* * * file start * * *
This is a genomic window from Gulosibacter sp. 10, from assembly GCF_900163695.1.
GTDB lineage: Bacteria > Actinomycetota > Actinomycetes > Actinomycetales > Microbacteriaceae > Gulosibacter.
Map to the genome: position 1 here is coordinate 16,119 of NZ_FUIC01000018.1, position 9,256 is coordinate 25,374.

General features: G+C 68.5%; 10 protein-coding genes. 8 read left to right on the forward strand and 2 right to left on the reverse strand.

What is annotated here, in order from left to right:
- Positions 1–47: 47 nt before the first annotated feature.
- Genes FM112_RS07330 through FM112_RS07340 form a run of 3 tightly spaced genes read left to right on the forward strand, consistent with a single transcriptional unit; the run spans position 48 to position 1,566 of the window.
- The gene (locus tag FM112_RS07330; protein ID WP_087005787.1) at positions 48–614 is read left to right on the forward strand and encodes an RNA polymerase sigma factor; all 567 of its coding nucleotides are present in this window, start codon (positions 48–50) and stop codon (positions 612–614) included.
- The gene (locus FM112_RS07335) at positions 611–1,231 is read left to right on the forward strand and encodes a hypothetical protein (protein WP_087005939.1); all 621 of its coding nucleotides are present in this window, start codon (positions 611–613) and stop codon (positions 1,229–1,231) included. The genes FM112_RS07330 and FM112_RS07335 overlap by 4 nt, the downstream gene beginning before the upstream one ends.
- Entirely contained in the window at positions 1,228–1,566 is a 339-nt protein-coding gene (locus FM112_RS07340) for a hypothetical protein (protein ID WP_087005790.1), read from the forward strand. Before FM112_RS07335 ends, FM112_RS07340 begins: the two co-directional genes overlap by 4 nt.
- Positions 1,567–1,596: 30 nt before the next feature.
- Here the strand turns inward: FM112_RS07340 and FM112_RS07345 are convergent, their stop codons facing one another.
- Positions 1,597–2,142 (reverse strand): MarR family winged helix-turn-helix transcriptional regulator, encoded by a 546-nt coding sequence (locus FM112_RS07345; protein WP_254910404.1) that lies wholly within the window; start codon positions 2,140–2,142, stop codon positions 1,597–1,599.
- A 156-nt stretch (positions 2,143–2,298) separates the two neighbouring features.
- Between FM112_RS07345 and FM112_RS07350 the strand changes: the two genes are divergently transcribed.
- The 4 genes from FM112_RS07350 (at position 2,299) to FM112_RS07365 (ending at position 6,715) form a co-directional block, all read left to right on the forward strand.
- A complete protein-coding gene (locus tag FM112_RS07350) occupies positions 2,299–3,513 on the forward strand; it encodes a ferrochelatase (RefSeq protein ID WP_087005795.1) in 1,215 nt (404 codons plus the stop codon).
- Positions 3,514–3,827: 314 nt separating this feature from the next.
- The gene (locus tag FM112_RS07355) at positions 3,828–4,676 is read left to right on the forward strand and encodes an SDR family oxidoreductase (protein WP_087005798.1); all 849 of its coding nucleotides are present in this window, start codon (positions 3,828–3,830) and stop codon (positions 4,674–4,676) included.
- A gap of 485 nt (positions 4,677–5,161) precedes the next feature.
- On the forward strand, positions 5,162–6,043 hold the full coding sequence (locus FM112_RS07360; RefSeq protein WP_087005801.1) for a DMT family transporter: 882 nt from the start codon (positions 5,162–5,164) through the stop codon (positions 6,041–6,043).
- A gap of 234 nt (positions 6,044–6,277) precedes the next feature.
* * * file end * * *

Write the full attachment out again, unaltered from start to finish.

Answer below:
This is a genomic window from Gulosibacter sp. 10, from assembly GCF_900163695.1.
GTDB lineage: Bacteria > Actinomycetota > Actinomycetes > Actinomycetales > Microbacteriaceae > Gulosibacter.
Map to the genome: position 1 here is coordinate 16,119 of NZ_FUIC01000018.1, position 9,256 is coordinate 25,374.

General features: G+C 68.5%; 10 protein-coding genes. 8 read left to right on the forward strand and 2 right to left on the reverse strand.

What is annotated here, in order from left to right:
- Positions 1–47: 47 nt before the first annotated feature.
- Genes FM112_RS07330 through FM112_RS07340 form a run of 3 tightly spaced genes read left to right on the forward strand, consistent with a single transcriptional unit; the run spans position 48 to position 1,566 of the window.
- The gene (locus tag FM112_RS07330; protein ID WP_087005787.1) at positions 48–614 is read left to right on the forward strand and encodes an RNA polymerase sigma factor; all 567 of its coding nucleotides are present in this window, start codon (positions 48–50) and stop codon (positions 612–614) included.
- The gene (locus FM112_RS07335) at positions 611–1,231 is read left to right on the forward strand and encodes a hypothetical protein (protein WP_087005939.1); all 621 of its coding nucleotides are present in this window, start codon (positions 611–613) and stop codon (positions 1,229–1,231) included. The genes FM112_RS07330 and FM112_RS07335 overlap by 4 nt, the downstream gene beginning before the upstream one ends.
- Entirely contained in the window at positions 1,228–1,566 is a 339-nt protein-coding gene (locus FM112_RS07340) for a hypothetical protein (protein ID WP_087005790.1), read from the forward strand. Before FM112_RS07335 ends, FM112_RS07340 begins: the two co-directional genes overlap by 4 nt.
- Positions 1,567–1,596: 30 nt before the next feature.
- Here the strand turns inward: FM112_RS07340 and FM112_RS07345 are convergent, their stop codons facing one another.
- Positions 1,597–2,142 (reverse strand): MarR family winged helix-turn-helix transcriptional regulator, encoded by a 546-nt coding sequence (locus FM112_RS07345; protein WP_254910404.1) that lies wholly within the window; start codon positions 2,140–2,142, stop codon positions 1,597–1,599.
- A 156-nt stretch (positions 2,143–2,298) separates the two neighbouring features.
- Between FM112_RS07345 and FM112_RS07350 the strand changes: the two genes are divergently transcribed.
- The 4 genes from FM112_RS07350 (at position 2,299) to FM112_RS07365 (ending at position 6,715) form a co-directional block, all read left to right on the forward strand.
- A complete protein-coding gene (locus tag FM112_RS07350) occupies positions 2,299–3,513 on the forward strand; it encodes a ferrochelatase (RefSeq protein ID WP_087005795.1) in 1,215 nt (404 codons plus the stop codon).
- Positions 3,514–3,827: 314 nt separating this feature from the next.
- The gene (locus tag FM112_RS07355) at positions 3,828–4,676 is read left to right on the forward strand and encodes an SDR family oxidoreductase (protein WP_087005798.1); all 849 of its coding nucleotides are present in this window, start codon (positions 3,828–3,830) and stop codon (positions 4,674–4,676) included.
- A gap of 485 nt (positions 4,677–5,161) precedes the next feature.
- On the forward strand, positions 5,162–6,043 hold the full coding sequence (locus FM112_RS07360; RefSeq protein WP_087005801.1) for a DMT family transporter: 882 nt from the start codon (positions 5,162–5,164) through the stop codon (positions 6,041–6,043).
- A gap of 234 nt (positions 6,044–6,277) precedes the next feature.